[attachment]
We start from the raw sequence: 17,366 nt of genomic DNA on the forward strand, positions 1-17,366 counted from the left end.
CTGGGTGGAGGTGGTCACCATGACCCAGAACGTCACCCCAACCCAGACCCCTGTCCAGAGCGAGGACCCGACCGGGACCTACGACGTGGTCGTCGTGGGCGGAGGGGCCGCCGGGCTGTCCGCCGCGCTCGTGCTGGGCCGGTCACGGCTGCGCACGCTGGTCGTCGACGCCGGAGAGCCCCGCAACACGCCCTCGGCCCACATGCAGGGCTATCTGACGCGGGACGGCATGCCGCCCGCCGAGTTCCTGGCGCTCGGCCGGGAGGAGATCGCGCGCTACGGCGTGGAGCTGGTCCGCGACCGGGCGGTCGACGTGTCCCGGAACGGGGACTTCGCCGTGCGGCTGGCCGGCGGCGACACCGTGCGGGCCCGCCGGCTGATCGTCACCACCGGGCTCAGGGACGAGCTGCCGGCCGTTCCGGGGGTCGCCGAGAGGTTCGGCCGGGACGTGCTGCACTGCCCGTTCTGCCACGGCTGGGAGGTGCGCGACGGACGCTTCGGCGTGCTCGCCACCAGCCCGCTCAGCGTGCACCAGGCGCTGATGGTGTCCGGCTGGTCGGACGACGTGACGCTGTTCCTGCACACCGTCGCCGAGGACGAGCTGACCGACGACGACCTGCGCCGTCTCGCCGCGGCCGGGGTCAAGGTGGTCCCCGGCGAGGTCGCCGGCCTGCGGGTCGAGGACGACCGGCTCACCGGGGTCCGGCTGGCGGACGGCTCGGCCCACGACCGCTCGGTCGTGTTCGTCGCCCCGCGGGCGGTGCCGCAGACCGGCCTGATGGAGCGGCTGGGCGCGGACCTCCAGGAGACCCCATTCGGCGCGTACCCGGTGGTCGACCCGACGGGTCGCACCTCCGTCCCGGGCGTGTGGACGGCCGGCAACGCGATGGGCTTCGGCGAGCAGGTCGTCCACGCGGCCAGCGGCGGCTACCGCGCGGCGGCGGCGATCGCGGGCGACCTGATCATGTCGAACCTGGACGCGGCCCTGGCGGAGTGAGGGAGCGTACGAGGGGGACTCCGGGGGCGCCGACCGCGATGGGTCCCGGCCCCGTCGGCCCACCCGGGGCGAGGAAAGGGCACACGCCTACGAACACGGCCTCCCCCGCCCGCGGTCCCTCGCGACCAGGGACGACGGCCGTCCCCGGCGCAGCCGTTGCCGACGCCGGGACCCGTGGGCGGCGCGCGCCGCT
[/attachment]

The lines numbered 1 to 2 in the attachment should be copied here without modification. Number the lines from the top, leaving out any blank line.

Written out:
We start from the raw sequence: 17,366 nt of genomic DNA on the forward strand, positions 1-17,366 counted from the left end.
CTGGGTGGAGGTGGTCACCATGACCCAGAACGTCACCCCAACCCAGACCCCTGTCCAGAGCGAGGACCCGACCGGGACCTACGACGTGGTCGTCGTGGGCGGAGGGGCCGCCGGGCTGTCCGCCGCGCTCGTGCTGGGCCGGTCACGGCTGCGCACGCTGGTCGTCGACGCCGGAGAGCCCCGCAACACGCCCTCGGCCCACATGCAGGGCTATCTGACGCGGGACGGCATGCCGCCCGCCGAGTTCCTGGCGCTCGGCCGGGAGGAGATCGCGCGCTACGGCGTGGAGCTGGTCCGCGACCGGGCGGTCGACGTGTCCCGGAACGGGGACTTCGCCGTGCGGCTGGCCGGCGGCGACACCGTGCGGGCCCGCCGGCTGATCGTCACCACCGGGCTCAGGGACGAGCTGCCGGCCGTTCCGGGGGTCGCCGAGAGGTTCGGCCGGGACGTGCTGCACTGCCCGTTCTGCCACGGCTGGGAGGTGCGCGACGGACGCTTCGGCGTGCTCGCCACCAGCCCGCTCAGCGTGCACCAGGCGCTGATGGTGTCCGGCTGGTCGGACGACGTGACGCTGTTCCTGCACACCGTCGCCGAGGACGAGCTGACCGACGACGACCTGCGCCGTCTCGCCGCGGCCGGGGTCAAGGTGGTCCCCGGCGAGGTCGCCGGCCTGCGGGTCGAGGACGACCGGCTCACCGGGGTCCGGCTGGCGGACGGCTCGGCCCACGACCGCTCGGTCGTGTTCGTCGCCCCGCGGGCGGTGCCGCAGACCGGCCTGATGGAGCGGCTGGGCGCGGACCTCCAGGAGACCCCATTCGGCGCGTACCCGGTGGTCGACCCGACGGGTCGCACCTCCGTCCCGGGCGTGTGGACGGCCGGCAACGCGATGGGCTTCGGCGAGCAGGTCGTCCACGCGGCCAGCGGCGGCTACCGCGCGGCGGCGGCGATCGCGGGCGACCTGATCATGTCGAACCTGGACGCGGCCCTGGCGGAGTGAGGGAGCGTACGAGGGGGACTCCGGGGGCGCCGACCGCGATGGGTCCCGGCCCCGTCGGCCCACCCGGGGCGAGGAAAGGGCACACGCCTACGAACACGGCCTCCCCCGCCCGCGGTCCCTCGCGACCAGGGACGACGGCCGTCCCCGGCGCAGCCGTTGCCGACGCCGGGACCCGTGGGCGGCGCGCGCCGCT